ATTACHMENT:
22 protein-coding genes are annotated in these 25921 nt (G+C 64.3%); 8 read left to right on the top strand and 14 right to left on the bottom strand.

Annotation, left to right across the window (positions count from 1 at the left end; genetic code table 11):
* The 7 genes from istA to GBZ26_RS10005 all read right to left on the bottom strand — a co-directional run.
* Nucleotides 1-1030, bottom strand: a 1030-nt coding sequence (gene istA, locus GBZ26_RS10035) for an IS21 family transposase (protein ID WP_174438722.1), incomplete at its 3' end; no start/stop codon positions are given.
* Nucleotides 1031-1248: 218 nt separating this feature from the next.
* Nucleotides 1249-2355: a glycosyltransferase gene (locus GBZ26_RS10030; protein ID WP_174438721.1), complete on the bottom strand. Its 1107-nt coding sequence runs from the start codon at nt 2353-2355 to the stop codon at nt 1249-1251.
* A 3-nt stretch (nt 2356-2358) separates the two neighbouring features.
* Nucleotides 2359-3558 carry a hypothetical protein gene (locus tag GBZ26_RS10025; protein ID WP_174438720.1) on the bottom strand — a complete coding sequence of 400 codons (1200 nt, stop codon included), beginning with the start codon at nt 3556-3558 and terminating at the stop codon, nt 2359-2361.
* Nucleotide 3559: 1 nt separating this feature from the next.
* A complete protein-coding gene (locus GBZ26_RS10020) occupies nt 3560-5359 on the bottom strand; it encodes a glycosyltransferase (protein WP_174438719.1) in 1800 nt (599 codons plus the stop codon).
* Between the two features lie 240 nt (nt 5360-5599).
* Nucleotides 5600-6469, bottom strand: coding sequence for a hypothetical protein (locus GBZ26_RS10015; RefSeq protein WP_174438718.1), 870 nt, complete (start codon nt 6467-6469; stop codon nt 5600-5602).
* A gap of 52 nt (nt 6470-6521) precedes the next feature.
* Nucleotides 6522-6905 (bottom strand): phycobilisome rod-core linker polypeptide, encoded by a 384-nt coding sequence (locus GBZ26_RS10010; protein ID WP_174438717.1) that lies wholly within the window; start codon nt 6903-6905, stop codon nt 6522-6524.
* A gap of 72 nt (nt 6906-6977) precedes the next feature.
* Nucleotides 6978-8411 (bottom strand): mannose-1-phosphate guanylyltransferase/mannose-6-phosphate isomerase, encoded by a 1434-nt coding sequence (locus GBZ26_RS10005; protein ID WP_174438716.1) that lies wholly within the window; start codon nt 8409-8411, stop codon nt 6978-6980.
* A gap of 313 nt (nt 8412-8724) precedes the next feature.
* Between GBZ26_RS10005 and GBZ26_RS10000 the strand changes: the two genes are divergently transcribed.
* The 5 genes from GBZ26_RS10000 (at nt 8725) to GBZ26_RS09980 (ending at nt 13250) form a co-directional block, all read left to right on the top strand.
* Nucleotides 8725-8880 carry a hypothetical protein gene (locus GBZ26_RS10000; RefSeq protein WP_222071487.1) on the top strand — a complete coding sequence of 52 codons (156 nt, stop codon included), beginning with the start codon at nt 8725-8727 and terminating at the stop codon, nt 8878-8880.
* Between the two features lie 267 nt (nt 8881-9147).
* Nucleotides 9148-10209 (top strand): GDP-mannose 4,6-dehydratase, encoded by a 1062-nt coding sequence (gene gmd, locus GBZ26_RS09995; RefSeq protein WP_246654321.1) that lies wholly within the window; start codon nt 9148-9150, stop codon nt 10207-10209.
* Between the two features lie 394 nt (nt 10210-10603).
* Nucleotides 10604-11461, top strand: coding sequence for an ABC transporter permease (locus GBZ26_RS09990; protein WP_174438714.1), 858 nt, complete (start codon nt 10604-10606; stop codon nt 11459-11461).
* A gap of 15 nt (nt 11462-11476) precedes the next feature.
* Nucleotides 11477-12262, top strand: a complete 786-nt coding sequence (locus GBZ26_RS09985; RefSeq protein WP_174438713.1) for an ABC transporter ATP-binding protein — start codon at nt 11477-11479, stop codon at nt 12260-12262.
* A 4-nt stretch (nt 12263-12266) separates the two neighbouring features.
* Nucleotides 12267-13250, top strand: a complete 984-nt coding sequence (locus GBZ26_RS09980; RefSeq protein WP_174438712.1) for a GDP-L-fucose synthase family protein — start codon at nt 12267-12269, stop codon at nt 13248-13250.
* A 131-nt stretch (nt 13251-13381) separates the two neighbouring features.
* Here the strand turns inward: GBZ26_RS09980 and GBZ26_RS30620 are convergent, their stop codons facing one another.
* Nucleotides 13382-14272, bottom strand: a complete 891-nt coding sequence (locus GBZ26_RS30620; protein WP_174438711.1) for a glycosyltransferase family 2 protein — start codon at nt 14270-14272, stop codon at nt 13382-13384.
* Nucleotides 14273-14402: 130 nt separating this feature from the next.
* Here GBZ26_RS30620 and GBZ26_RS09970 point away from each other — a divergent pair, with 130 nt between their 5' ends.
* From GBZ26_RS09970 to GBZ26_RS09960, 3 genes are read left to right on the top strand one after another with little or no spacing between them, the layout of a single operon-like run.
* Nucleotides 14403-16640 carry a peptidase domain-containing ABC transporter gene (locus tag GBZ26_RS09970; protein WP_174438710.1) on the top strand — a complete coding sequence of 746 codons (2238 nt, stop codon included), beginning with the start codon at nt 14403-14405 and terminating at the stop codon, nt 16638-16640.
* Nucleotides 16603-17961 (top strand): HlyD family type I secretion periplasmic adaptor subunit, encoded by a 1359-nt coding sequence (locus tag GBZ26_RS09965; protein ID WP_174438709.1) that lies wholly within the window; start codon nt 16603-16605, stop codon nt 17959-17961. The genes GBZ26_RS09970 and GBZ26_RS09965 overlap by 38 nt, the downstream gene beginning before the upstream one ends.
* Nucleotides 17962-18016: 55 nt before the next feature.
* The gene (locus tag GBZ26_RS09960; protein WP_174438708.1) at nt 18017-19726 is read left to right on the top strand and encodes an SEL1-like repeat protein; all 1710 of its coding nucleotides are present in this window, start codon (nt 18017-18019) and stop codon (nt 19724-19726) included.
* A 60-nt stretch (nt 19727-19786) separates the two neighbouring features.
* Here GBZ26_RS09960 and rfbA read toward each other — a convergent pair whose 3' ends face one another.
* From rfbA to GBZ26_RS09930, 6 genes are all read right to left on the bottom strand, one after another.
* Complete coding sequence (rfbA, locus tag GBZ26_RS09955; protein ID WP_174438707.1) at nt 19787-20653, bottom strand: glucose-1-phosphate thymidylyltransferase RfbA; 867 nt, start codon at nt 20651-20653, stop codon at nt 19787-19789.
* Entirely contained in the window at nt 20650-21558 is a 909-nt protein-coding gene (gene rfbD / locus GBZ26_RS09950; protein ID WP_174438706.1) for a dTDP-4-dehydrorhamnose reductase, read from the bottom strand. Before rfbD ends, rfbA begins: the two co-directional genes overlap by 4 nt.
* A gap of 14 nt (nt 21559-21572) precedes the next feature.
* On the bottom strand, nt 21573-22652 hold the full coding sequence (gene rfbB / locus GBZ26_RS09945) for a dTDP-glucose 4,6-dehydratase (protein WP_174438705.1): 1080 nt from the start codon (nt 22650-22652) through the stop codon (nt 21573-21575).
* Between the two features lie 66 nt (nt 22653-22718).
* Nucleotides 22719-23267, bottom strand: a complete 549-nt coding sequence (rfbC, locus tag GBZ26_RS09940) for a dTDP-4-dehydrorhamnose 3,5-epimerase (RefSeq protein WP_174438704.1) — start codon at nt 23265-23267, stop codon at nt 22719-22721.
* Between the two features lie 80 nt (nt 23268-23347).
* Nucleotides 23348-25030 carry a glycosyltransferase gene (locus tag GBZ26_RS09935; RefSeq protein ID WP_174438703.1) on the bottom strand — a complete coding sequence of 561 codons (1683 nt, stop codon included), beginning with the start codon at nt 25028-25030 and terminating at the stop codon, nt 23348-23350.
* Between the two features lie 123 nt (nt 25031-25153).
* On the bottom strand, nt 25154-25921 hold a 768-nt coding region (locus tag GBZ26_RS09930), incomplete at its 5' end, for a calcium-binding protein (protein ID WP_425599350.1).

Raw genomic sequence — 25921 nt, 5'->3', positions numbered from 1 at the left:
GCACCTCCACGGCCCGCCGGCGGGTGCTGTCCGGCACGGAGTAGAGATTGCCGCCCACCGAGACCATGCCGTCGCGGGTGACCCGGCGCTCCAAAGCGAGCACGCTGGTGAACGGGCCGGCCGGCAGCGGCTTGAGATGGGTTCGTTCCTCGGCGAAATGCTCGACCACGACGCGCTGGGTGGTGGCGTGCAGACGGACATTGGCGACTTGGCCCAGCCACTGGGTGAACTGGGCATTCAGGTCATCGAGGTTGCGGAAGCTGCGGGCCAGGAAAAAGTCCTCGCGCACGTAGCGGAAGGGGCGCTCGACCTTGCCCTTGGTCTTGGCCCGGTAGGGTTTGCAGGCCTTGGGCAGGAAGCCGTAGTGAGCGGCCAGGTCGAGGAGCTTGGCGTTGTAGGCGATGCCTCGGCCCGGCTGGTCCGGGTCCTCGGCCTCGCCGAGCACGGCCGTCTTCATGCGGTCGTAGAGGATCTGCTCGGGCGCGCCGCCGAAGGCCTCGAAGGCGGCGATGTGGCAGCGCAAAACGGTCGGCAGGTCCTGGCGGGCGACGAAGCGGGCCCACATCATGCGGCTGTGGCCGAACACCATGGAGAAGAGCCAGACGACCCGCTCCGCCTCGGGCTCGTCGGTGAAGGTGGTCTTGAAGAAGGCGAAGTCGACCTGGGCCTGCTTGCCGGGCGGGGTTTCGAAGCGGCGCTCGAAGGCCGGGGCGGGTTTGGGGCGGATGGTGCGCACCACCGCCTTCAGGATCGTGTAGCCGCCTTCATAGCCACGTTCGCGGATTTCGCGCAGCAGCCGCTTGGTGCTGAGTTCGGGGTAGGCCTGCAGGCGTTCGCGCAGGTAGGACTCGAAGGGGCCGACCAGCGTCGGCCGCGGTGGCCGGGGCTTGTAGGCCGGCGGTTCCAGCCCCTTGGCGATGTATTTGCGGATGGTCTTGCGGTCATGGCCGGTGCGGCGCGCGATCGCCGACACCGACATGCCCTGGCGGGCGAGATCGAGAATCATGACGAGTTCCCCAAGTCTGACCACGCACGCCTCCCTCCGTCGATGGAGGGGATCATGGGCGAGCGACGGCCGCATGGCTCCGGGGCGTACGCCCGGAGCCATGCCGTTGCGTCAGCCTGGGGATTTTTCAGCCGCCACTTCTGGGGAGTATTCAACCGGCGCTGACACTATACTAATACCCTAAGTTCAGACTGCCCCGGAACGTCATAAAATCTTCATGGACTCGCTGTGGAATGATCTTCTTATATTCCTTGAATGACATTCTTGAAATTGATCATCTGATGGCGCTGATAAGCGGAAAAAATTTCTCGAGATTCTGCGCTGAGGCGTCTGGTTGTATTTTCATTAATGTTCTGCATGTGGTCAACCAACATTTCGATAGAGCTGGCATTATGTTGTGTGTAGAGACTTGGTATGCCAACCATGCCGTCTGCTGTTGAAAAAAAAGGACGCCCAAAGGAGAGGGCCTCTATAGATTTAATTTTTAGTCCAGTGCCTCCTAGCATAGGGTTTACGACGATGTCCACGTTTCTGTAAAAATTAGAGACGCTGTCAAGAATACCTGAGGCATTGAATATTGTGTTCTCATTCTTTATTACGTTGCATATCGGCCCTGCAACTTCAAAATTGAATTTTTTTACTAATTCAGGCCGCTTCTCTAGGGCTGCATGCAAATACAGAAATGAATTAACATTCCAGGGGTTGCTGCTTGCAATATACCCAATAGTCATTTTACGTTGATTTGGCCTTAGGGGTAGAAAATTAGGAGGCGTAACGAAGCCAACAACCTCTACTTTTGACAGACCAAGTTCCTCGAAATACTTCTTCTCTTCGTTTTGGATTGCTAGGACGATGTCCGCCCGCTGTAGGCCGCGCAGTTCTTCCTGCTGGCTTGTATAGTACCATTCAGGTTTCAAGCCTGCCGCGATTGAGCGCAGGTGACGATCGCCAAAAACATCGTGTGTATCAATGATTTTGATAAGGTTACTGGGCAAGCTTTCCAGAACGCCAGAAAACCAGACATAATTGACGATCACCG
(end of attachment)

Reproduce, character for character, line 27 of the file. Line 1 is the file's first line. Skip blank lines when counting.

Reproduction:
* A 4-nt stretch (nt 12263-12266) separates the two neighbouring features.